Anyway, as I was reading up on this IQ business, I started delving into books by Buzan (of the mindmapping fame) and recently, my interest took another turn – I turned into Jose Silva’s Mind Control Method books.
In his books, Silva speaks about his research and how he, after years of testing on his own children, came up with what he calls the Silva Mind Method.
In our everyday world, our brains function in Beta (waves). Beta is what we’re at on regular basis. However, there’s another type of waves which allows us to function even better – Alpha waves. Alpha waves are slower, and one usually experiences Alpha waves when one is about to drop off to sleep. We enter Alpha in miniscule moments during our Beta too, but it’s too fast.
Now what’s this with Alpha and why is it more important than Beta? (Catch tomorrow’s post… I’ll tell you all about it.)
Here are some hints: you have ESP potential, you can heal yourself, you can heal others without touching them, you can gain more in every aspect of your life… and you can be more creative, solve problems faster, learn and remember more!

3 thoughts on “From Apes, Our Monkey Minds”

  1. you’re kidding!!!! you actually read all of those stuff? Man, those stuff just kill me, man!! I am reading (for your information) a book about how to reduce the signs of aging and facial massage. MAN!!!! IQ?? I think my IQ is going to be bad but I may score high on my EQ? he he….who knows about these things, right?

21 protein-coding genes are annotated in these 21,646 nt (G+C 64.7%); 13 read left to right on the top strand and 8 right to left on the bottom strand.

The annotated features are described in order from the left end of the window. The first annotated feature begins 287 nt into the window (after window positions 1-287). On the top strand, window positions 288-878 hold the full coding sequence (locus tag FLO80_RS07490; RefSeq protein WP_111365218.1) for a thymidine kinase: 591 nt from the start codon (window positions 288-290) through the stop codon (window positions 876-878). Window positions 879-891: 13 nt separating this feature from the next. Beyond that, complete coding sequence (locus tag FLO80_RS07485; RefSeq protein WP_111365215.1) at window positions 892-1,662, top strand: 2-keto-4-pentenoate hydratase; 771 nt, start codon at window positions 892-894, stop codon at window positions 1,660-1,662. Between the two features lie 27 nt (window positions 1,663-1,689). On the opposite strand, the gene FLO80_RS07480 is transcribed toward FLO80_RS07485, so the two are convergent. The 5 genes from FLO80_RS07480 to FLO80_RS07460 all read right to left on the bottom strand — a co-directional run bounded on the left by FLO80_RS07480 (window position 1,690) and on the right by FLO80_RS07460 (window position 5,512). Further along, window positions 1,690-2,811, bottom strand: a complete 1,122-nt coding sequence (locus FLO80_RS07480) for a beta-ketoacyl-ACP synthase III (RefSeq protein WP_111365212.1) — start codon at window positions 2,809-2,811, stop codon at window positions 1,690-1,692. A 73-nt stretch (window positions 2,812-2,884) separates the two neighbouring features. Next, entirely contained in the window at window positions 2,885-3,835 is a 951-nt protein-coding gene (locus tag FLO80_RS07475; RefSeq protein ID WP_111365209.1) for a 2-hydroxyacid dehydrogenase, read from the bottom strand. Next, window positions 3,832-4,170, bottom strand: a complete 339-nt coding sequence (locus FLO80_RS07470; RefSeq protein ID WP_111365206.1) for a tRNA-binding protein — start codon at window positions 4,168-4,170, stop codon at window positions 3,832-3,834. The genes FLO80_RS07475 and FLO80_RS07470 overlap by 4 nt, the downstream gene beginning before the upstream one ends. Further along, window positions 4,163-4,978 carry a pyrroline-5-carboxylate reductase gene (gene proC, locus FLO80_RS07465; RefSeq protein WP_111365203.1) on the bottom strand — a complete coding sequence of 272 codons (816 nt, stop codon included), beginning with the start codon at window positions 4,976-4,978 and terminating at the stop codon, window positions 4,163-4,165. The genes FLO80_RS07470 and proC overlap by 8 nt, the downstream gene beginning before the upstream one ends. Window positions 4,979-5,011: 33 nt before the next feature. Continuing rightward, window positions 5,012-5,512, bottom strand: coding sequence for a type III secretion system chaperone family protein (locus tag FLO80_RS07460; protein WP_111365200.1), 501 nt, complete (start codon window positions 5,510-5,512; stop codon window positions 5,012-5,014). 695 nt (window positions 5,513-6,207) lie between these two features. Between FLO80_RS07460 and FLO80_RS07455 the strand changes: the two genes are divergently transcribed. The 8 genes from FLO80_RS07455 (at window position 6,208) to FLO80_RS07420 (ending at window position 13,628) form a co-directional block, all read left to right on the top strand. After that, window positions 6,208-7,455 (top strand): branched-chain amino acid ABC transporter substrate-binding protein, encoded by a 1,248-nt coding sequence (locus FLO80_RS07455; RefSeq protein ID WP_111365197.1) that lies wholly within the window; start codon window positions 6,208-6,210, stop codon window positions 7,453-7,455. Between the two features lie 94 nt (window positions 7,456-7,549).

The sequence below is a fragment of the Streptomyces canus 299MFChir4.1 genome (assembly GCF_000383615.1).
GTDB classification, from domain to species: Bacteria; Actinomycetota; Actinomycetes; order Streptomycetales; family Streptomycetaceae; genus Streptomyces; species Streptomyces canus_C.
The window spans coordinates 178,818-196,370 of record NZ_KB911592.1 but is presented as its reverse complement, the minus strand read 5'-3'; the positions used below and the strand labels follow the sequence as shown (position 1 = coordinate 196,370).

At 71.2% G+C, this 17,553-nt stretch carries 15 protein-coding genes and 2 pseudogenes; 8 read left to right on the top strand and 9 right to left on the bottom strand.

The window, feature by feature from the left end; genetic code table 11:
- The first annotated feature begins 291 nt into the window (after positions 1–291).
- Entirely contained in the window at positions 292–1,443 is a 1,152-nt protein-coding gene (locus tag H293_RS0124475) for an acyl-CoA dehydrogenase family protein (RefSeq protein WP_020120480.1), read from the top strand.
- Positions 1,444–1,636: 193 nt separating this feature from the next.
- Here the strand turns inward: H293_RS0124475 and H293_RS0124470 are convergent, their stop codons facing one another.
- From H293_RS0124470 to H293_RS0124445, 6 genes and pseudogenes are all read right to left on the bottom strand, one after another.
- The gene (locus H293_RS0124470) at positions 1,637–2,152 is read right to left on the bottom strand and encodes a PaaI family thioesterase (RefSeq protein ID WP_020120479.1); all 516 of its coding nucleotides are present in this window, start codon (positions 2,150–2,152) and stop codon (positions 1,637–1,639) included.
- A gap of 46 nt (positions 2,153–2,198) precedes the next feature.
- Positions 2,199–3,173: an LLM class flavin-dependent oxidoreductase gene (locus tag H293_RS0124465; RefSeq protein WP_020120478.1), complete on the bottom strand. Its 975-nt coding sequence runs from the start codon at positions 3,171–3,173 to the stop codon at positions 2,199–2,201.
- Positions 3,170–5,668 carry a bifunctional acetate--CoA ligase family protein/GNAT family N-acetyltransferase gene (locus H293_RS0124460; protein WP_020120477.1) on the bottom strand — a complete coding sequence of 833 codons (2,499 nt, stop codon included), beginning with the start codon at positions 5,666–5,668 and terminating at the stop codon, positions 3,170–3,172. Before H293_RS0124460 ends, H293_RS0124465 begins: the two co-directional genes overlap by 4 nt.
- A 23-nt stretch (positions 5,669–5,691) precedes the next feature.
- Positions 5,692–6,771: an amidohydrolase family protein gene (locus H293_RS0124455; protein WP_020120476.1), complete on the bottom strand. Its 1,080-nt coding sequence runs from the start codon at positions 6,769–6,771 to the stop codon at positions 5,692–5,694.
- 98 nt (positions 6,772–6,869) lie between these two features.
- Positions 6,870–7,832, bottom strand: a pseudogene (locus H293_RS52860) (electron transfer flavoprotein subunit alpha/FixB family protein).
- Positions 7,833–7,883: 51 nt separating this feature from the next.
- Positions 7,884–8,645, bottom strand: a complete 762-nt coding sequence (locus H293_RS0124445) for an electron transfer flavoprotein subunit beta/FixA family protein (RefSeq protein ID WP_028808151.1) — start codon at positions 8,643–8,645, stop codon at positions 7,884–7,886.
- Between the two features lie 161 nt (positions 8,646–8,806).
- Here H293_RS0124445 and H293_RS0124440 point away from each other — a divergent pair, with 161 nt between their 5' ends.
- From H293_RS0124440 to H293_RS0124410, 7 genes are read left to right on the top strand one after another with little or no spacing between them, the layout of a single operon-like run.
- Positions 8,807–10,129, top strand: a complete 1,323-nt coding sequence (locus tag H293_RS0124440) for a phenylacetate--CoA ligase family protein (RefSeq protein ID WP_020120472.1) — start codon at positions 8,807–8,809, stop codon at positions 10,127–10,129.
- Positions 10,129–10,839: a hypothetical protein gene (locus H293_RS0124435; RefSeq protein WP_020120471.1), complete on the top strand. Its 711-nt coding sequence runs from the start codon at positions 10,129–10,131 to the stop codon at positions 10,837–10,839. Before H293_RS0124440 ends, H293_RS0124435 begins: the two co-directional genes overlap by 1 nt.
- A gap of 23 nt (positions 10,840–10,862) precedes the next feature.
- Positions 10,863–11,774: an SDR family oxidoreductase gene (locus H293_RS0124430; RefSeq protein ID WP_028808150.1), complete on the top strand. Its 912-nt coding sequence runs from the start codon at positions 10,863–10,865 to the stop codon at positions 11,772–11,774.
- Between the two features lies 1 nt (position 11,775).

2. …forgot…..i scored quite OK for my exams, but my IQ might be a bit low. what does that make me? 🙂 a muddled human being, that’s what! Sorry, caught me in one of those OFF moments.
    smiles, Krista
    :: marsha

  3. hi marsha,
    yes. I read all these things, dear. I am just fascinated with topics like brains and mind and mind potential. I have an eclectic reading taste most times. I also like reading about alternative and complementary healing, aka qi and traditional chinese medicine. Did I tell you I have Stephen Hawkings’ A Brief History of Time which I read but didn’t understand? My challenge: to re-read it now and see it I can!